More than 40 people were injured in the Buncefield depot blast
Victims of the Buncefield oil depot fire in Hertfordshire in December 2005 came closer to winning compensation after a climb down by an energy firm.
French-owned Total UK had originally disputed any liability to claimants beyond a 451m radius circle, centred on the Hemel Hempstead depot's pumps.
The company said at the High Court it would no longer maintain this position.
Legally-recoverable losses should now be paid irrespective of distance from the Buncefield site.
Total, the world's fourth largest energy group, said in a statement: "The company hopes these developments will reduce both the costs and time involved for all parties in this complex civil litigation case."
The hearing in London, which was originally expected to last three months, will now focus on who should pay the property damage bills of individual and business claimants outside the site's perimeter fence - the vast majority of whom were insured.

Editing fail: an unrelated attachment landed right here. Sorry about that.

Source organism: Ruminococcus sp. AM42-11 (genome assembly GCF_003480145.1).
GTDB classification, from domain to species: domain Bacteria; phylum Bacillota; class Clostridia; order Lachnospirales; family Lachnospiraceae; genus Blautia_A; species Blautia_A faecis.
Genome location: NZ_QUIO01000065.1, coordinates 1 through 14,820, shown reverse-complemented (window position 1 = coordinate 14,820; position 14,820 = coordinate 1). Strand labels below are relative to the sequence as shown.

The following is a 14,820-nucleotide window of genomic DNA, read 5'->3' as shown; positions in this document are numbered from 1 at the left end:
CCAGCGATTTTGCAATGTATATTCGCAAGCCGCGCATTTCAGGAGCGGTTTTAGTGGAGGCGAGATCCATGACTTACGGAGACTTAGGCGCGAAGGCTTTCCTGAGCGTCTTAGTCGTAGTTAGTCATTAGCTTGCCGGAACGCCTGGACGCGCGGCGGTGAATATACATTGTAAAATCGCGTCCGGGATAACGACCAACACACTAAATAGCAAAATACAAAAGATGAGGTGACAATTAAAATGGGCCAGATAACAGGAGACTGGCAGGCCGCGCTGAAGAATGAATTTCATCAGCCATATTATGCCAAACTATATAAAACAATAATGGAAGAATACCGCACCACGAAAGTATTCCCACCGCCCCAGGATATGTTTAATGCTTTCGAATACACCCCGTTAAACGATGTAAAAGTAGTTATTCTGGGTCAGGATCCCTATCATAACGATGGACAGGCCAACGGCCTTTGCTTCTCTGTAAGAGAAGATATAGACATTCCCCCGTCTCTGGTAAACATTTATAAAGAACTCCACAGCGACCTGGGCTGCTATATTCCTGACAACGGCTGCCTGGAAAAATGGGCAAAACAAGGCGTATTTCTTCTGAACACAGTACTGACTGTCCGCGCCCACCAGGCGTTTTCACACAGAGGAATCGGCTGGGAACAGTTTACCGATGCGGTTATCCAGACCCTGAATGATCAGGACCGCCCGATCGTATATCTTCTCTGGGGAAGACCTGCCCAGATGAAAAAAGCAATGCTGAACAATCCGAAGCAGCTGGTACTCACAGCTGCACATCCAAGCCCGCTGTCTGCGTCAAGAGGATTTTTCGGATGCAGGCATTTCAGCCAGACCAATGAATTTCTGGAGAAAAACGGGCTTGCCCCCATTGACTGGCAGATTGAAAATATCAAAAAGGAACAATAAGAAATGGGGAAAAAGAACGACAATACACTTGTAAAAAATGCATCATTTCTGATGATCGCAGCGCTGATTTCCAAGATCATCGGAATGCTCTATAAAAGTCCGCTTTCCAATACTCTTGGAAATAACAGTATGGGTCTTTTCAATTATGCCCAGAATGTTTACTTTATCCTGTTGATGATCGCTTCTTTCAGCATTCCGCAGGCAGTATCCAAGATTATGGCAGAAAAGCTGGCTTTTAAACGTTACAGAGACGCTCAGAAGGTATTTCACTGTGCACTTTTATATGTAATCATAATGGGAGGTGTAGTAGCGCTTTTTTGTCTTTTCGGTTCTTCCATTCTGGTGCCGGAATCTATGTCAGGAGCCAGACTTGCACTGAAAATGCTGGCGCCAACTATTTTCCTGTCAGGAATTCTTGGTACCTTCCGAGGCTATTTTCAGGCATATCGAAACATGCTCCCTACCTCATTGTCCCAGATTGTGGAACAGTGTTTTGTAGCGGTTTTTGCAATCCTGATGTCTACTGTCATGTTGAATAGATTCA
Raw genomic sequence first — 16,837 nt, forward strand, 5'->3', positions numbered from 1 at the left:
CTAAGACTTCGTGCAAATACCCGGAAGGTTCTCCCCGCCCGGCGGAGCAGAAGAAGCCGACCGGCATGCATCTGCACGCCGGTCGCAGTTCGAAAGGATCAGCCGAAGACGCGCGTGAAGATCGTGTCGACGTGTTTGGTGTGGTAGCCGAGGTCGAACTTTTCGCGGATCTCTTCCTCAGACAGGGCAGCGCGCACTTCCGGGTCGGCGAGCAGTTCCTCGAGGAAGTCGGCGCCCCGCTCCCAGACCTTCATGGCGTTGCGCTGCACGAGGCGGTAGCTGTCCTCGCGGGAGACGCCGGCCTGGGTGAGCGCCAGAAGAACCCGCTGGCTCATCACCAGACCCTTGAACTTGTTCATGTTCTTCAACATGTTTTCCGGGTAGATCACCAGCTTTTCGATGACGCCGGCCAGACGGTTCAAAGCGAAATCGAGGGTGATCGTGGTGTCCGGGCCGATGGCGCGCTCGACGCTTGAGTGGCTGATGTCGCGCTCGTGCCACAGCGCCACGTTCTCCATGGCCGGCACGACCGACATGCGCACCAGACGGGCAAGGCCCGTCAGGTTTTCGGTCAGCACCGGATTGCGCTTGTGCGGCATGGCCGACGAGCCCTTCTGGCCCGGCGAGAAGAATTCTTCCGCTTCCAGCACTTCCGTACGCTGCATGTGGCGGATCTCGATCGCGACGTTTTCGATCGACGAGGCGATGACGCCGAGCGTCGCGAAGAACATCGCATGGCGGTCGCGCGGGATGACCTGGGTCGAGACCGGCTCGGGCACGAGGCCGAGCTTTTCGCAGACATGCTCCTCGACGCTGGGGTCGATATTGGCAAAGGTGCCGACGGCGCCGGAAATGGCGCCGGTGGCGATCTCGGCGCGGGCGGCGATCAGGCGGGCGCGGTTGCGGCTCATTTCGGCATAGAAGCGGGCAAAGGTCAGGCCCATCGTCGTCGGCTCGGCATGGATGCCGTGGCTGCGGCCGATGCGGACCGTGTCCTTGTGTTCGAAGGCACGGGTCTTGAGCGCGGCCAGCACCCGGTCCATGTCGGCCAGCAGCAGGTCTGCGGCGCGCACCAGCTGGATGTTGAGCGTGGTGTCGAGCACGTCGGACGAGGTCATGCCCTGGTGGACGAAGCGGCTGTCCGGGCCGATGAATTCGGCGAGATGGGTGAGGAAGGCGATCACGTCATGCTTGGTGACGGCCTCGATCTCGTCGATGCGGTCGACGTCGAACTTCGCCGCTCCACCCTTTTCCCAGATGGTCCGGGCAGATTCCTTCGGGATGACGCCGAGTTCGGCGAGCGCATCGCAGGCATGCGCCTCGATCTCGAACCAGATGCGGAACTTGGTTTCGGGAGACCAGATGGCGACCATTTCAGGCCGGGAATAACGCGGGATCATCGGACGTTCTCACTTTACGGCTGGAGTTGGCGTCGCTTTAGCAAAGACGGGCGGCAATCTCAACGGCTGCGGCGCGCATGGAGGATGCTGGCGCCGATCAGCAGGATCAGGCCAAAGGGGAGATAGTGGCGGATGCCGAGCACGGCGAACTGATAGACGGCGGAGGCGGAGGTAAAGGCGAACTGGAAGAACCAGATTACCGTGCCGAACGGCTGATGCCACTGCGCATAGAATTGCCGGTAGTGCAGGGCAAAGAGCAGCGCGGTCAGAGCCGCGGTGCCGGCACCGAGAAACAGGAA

'Violent and devastating'
Total argues that Chevron, its joint venture partner, should share responsibility for the incident.
Total is a 60% shareholder of Hertfordshire Oil Storage Limited, while Chevron, which denies liability and says Total was in day-to-day control at the site, has 40%.
"Total strongly maintains that legal responsibility for the incident rests with Hertfordshire Oil Storage Ltd, the joint venture company that operated the site.
"Total proposes that the focal point of the current litigation should be to ensure that Chevron, its joint venture partner, properly faces up to its responsibilities as contained within the joint venture agreements so that both parties properly discharge their legal obligations to the claimants."
Jonathan Gaisman QC, who is representing the outside the fence claimants told Mr Justice Steel that the explosion - widely thought to be the largest ever in peacetime Europe - was "violent and devastating".
It was the result of a pillage of 300 tonnes of petrol from the top of one of the storage tanks at the depot, which formed a huge vapour cloud and ignited, causing "catastrophic and widespread" damage and injuring 43 people.
He said that his clients' unsatisfied insurance claims totalled £370m.